| Bird flu |
Bird flu known formally as Avian influenza is a variety of influenza caused by viruses adapted to birds. The type with the greatest risk is Highly Pathogenic Avian Influenza (HPAI).
Bird flu is similar to Swine flu, dog flu, horse flu and human flu as an illness caused by strains of influenza viruses that have adapted to a specific host. Out of the three types of influenza viruses (A, B and C), influenza A virus is a zoonotic infection with a natural reservoir almost entirely in birds. Avian influenza, for most purposes, refers to the influenza A virus.
Though influenza A is adapted to birds, it can also stably adapt and sustain person-to-person transmission. Recent influenza research into the genes of the Spanish flu virus shows it to have genes adapted from both human and avian strains. Pigs can also be infected with human, avian, and swine influenza viruses, allowing for mixtures of genes (reassortment) to create a new virus, which can cause an antigenic shift to a new influenza A virus subtype which most people have little to no immune protection against.
Bird flu strains are divided into two types based on their pathogenicity: high pathogenicity (HP) or low pathogenicity (LP). The most well-known HPAI strain, H5N1, appeared in China in 1996, and also has low pathogenic strains found in North America. Other Bird flu strains that have caused concern in recent years include H7N9, H5N6 and H5N8.
On the eve of the UK/2019 General Election the The Sun newspaper of Wednesday 11th December 2019 headlined a warning: "Devastating outbreak of flu-like illness could kill 80 million people across the world in less than two days, experts warn".
How does it affect humans?
Bird flu is unique in that it can be transmitted directly from birds to humans.
Infected birds shed the virus in their saliva, mucous and faeces so it can infect people if it gets into the eyes, nose, mouth - or even inhaled.
This might happen when virus is in the air - in droplets or possibly dust - and a person breathes it in, or when a person touches something that has the virus on it and then touches their mouth, eyes or nose.
Most Bird flu infections in people have happened after unprotected contact with infected birds or contaminated surfaces.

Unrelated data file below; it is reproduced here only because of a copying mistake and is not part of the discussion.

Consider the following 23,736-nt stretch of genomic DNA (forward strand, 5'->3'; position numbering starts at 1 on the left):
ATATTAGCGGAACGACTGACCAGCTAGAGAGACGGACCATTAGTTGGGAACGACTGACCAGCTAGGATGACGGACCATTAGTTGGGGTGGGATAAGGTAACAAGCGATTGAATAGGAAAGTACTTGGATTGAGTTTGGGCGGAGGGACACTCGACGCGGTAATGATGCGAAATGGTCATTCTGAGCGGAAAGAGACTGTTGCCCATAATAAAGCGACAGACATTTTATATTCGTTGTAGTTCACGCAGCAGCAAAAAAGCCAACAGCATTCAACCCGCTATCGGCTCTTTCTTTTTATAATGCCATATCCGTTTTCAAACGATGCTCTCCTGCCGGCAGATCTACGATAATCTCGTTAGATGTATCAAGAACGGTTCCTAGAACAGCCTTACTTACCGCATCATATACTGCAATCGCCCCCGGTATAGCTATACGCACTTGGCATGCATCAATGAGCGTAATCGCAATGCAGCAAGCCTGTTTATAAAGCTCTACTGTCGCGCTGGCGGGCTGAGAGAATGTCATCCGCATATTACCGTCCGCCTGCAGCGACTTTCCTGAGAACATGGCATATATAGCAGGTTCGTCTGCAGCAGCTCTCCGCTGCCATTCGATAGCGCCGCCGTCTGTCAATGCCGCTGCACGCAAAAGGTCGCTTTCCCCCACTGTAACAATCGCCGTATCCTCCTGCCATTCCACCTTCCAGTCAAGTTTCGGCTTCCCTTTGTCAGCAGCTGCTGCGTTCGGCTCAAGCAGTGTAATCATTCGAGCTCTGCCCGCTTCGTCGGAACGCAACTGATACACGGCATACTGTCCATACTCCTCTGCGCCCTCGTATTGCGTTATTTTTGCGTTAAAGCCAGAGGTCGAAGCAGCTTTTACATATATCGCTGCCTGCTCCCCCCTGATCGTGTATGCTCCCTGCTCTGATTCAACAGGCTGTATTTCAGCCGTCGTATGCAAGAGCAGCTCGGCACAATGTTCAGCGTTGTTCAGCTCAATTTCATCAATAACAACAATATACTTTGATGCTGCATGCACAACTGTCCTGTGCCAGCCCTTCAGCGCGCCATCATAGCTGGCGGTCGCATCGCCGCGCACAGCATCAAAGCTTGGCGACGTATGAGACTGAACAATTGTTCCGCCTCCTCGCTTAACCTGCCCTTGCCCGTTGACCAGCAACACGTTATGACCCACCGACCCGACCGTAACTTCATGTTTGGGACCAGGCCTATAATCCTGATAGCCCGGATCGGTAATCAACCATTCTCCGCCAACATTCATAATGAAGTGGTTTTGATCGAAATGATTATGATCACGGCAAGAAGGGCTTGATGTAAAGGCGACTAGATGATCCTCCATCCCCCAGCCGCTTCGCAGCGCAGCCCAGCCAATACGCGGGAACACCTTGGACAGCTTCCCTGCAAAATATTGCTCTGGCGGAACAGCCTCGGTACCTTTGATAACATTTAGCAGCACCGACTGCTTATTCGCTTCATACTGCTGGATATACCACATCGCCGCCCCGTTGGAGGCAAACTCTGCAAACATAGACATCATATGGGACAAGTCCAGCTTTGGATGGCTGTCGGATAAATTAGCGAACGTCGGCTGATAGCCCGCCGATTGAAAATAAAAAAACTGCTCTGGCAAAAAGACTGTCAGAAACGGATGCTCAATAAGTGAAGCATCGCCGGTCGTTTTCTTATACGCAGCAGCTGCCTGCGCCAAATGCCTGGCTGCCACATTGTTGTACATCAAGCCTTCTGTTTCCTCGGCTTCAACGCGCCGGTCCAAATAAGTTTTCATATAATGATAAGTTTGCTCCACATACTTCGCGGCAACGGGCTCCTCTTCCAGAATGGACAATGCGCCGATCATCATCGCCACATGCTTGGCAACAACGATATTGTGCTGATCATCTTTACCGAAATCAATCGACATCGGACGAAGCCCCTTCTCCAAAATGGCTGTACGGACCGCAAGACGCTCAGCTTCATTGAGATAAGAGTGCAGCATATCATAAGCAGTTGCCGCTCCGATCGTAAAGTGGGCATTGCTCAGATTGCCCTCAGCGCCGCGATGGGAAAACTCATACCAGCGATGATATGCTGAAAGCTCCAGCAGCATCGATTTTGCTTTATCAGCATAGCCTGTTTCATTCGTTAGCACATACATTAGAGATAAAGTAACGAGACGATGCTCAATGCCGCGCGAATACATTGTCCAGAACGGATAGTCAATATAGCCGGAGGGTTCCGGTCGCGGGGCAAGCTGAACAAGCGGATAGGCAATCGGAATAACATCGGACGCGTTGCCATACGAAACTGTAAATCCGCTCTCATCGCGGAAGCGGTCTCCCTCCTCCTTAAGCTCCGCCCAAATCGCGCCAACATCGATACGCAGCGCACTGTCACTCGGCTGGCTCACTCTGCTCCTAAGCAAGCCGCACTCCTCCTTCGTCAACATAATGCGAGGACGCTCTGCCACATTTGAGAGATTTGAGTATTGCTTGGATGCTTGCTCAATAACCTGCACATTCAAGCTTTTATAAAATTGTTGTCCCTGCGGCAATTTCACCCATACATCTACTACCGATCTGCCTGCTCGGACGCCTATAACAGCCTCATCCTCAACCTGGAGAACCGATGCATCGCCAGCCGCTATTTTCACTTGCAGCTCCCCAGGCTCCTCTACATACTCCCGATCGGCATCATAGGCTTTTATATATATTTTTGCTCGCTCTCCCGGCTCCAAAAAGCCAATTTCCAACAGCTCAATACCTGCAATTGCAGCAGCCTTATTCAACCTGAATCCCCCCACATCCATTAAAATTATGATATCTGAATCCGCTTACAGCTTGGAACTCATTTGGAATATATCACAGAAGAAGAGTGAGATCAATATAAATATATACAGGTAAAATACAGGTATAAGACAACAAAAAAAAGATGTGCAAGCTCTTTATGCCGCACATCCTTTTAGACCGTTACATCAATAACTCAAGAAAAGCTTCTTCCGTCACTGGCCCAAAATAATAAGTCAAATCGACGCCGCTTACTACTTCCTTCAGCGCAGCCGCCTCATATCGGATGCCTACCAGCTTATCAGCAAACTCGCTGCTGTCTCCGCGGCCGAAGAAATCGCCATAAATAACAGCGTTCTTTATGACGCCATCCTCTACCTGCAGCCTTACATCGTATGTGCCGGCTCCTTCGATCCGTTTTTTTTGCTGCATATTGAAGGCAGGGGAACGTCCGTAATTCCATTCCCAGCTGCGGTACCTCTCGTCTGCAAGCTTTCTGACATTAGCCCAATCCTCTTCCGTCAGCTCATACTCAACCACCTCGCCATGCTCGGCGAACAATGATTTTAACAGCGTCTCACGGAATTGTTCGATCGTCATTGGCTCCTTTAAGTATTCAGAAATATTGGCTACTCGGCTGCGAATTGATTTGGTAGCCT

But in some cases no direct contact has been reported.
No human Bird flu infections have been reported from proper handling of poultry meat or from eating properly poultry products and it can't be passed from person to person.
However, if the virus mutates into a form that can be passed between humans, it could result in the infection spreading rapidly across the globe.
This happened during the great influenza pandemic of 1918/19 when a new influenza virus subtype emerged and killed around 50million people in six months when it spread around the world.
How can you prevent bird flu?
It's important to note that the seasonal flu vaccine doesn't protect against Bird flu.
Those who work with chickens or are visiting a country that has had a recent outbreak should wash their hands often and avoid contact with live birds and poultry.
Cooking with different utensils for cooked and raw meat, and making sure it's cooked until steaming hot will help prevent catching the virus.
Health bosses also warn people not to go near or touch bird droppings or sick and dead birds.
It's also advisable to steer clear of raw eggs, live animal markets and undercooked or raw poultry.
What are the symptoms?
The main symptoms of bird flu can appear very quickly and include:
- A very high temperature or feeling hot or shivery
- Aching muscles
- A cough
Other early symptoms may include:
- Stomach pain
- Chest pain
- Bleeding from the nose and gums
It usually takes three to five days for the first symptoms to appear after you've been infected.
Within days of symptoms appearing, it's possible to develop more severe complications such as pneumonia and acute respiratory distress syndrome.
Getting treatment quickly, using antiviral medicine, may prevent complications and reduce the risk of developing severe illness.
Call a GP or NHS 111 if you experience any symptoms of bird flu and have visited an area affected by Bird flu in the past 10 days.
|Bill & Melinda Gates Foundation||“The Bill and Melinda Gates Foundation funded two models to “predict” the spread of COVID-19. The Imperial College London and the University of Washington’s Institute for Health Metrics and Evaluation in Seattle predicted that 2.2-million Americans would die unless drastic lockdown measures were followed. Both colleges quickly reduced their predictions, but the world is still in lockdown as a result of it. In 2005, the Imperial College of London predicted that 200-million people worldwide would be killed by bird flu. When the “crisis’ was over, the virus had killed 78 people worldwide. In 2009, the College predicted that the swine flu would kill 65,000 people in the UK, but the final number was 457. From 2006 through 2018, the Gates Foundation donated $185-million to the College to continue their good work.”||William Engdahl|
|1 May 2020|
- ↑ "Influenza - Human and Avian (Fact Sheet)"
- ↑ "Chapter Two : Avian Influenza by Timm C. Harder and Ortrud Werner"
- ↑ "Transmission of Influenza Viruses from Animals to People"
- ↑ "H5N1 avian influenza: Timeline of major events"
- ↑ "Bird flu outbreak in Suffolk could spread to people – the signs to watch out for"
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